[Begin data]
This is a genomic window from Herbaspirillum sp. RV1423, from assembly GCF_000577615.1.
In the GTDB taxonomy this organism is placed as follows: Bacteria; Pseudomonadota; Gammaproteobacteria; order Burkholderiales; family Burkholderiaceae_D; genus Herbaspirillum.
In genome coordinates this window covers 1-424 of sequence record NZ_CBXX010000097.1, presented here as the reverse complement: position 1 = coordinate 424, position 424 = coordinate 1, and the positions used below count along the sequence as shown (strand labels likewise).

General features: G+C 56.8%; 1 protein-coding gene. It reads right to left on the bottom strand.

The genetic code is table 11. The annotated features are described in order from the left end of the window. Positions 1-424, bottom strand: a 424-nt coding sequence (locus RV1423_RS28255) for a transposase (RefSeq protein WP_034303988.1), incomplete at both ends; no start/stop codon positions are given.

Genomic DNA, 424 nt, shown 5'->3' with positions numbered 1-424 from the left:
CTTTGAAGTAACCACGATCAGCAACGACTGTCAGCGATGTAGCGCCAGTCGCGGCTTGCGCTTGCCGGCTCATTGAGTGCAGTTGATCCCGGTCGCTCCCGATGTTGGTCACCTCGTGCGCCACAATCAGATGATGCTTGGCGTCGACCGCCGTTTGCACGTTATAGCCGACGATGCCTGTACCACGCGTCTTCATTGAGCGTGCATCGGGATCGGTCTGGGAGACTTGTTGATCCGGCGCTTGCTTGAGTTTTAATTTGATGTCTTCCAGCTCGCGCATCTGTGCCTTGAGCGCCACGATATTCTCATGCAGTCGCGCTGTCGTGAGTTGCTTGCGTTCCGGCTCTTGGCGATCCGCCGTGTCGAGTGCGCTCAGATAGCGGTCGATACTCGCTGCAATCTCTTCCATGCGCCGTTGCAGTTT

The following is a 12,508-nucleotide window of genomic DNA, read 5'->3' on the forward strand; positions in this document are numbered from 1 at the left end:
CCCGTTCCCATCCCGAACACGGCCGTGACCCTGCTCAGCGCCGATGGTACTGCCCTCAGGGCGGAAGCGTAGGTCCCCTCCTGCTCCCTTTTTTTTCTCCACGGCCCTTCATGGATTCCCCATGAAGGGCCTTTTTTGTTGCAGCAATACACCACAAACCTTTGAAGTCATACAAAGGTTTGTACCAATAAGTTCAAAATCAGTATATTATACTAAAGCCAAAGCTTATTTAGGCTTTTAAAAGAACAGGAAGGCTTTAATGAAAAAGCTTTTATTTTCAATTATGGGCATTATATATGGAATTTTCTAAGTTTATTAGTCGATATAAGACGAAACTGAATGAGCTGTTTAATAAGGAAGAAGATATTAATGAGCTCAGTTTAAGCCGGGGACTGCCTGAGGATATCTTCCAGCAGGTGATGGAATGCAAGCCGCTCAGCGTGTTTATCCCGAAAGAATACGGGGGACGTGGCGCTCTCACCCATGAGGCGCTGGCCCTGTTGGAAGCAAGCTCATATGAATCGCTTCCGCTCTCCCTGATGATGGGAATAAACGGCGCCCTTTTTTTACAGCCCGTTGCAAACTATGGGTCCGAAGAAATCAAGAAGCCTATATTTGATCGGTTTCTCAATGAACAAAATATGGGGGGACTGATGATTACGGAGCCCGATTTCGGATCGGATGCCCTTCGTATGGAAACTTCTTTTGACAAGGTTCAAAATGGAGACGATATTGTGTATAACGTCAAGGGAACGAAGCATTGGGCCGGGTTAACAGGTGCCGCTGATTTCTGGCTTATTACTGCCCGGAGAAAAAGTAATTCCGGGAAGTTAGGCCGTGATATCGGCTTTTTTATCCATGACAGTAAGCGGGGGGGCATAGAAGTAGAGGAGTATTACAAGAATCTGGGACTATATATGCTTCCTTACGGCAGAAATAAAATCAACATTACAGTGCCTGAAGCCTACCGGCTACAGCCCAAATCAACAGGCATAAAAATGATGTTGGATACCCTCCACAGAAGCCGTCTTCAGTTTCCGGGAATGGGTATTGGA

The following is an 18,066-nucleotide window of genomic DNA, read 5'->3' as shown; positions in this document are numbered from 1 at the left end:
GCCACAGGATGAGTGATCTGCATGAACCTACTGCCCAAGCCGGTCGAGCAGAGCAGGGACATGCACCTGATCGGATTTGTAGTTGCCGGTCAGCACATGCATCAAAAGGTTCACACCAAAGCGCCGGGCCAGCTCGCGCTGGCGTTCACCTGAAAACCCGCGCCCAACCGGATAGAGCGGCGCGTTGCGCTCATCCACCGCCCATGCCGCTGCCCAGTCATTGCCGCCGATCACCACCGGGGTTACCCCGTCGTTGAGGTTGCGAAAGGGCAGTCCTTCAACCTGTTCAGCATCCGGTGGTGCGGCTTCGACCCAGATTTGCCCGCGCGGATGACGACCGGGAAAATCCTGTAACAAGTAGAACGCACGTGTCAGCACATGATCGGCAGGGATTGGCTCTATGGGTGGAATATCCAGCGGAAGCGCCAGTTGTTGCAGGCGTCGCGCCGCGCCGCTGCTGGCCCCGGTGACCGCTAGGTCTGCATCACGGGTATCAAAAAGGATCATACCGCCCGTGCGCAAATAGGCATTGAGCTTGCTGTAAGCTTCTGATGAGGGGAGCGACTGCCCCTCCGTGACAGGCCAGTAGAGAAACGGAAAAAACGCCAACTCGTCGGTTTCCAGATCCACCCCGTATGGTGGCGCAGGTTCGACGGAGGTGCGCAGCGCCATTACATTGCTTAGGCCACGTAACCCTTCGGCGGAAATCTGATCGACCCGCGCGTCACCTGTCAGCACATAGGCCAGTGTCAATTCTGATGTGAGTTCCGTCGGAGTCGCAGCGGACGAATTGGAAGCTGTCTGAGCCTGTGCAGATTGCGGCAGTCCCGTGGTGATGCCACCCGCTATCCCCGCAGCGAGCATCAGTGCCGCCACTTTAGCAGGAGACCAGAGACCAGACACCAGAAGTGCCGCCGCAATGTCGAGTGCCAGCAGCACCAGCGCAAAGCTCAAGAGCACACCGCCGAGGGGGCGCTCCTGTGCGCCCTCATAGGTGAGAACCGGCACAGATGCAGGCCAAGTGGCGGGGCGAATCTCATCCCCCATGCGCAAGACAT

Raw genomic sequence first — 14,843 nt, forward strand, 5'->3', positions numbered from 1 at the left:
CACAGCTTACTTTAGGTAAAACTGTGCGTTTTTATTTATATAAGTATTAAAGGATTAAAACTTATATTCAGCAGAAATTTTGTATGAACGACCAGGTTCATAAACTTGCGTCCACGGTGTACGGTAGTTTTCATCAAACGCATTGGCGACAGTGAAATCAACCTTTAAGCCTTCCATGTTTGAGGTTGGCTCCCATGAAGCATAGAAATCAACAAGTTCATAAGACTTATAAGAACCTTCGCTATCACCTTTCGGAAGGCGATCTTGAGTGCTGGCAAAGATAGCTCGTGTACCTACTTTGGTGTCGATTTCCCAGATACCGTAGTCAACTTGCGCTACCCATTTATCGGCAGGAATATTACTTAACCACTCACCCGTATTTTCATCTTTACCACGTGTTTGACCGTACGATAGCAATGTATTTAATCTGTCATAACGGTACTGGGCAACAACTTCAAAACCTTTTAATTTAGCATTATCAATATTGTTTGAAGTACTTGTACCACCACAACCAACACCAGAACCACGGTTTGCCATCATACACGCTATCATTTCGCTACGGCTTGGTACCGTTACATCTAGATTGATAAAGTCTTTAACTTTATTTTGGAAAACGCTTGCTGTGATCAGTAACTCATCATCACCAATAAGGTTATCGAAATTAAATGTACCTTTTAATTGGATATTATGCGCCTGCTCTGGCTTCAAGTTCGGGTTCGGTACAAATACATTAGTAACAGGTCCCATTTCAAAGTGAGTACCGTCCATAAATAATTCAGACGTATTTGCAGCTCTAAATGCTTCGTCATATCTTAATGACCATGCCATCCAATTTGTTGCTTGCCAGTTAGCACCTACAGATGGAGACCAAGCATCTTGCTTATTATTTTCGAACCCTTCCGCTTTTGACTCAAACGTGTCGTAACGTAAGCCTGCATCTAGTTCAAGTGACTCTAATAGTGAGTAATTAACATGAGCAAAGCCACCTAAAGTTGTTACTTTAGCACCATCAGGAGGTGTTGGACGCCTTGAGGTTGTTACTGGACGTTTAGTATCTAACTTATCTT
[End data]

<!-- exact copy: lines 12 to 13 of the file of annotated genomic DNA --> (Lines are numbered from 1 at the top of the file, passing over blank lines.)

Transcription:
Raw genomic sequence first — 14,843 nt, forward strand, 5'->3', positions numbered from 1 at the left:
CACAGCTTACTTTAGGTAAAACTGTGCGTTTTTATTTATATAAGTATTAAAGGATTAAAACTTATATTCAGCAGAAATTTTGTATGAACGACCAGGTTCATAAACTTGCGTCCACGGTGTACGGTAGTTTTCATCAAACGCATTGGCGACAGTGAAATCAACCTTTAAGCCTTCCATGTTTGAGGTTGGCTCCCATGAAGCATAGAAATCAACAAGTTCATAAGACTTATAAGAACCTTCGCTATCACCTTTCGGAAGGCGATCTTGAGTGCTGGCAAAGATAGCTCGTGTACCTACTTTGGTGTCGATTTCCCAGATACCGTAGTCAACTTGCGCTACCCATTTATCGGCAGGAATATTACTTAACCACTCACCCGTATTTTCATCTTTACCACGTGTTTGACCGTACGATAGCAATGTATTTAATCTGTCATAACGGTACTGGGCAACAACTTCAAAACCTTTTAATTTAGCATTATCAATATTGTTTGAAGTACTTGTACCACCACAACCAACACCAGAACCACGGTTTGCCATCATACACGCTATCATTTCGCTACGGCTTGGTACCGTTACATCTAGATTGATAAAGTCTTTAACTTTATTTTGGAAAACGCTTGCTGTGATCAGTAACTCATCATCACCAATAAGGTTATCGAAATTAAATGTACCTTTTAATTGGATATTATGCGCCTGCTCTGGCTTCAAGTTCGGGTTCGGTACAAATACATTAGTAACAGGTCCCATTTCAAAGTGAGTACCGTCCATAAATAATTCAGACGTATTTGCAGCTCTAAATGCTTCGTCATATCTTAATGACCATGCCATCCAATTTGTTGCTTGCCAGTTAGCACCTACAGATGGAGACCAAGCATCTTGCTTATTATTTTCGAACCCTTCCGCTTTTGACTCAAACGTGTCGTAACGTAAGCCTGCATCTAGTTCAAGTGACTCTAATAGTGAGTAATTAACATGAGCAAAGCCACCTAAAGTTGTTACTTTAGCACCATCAGGAGGTGTTGGACGCCTTGAGGTTGTTACTGGACGTTTAGTATCTAACTTATCTT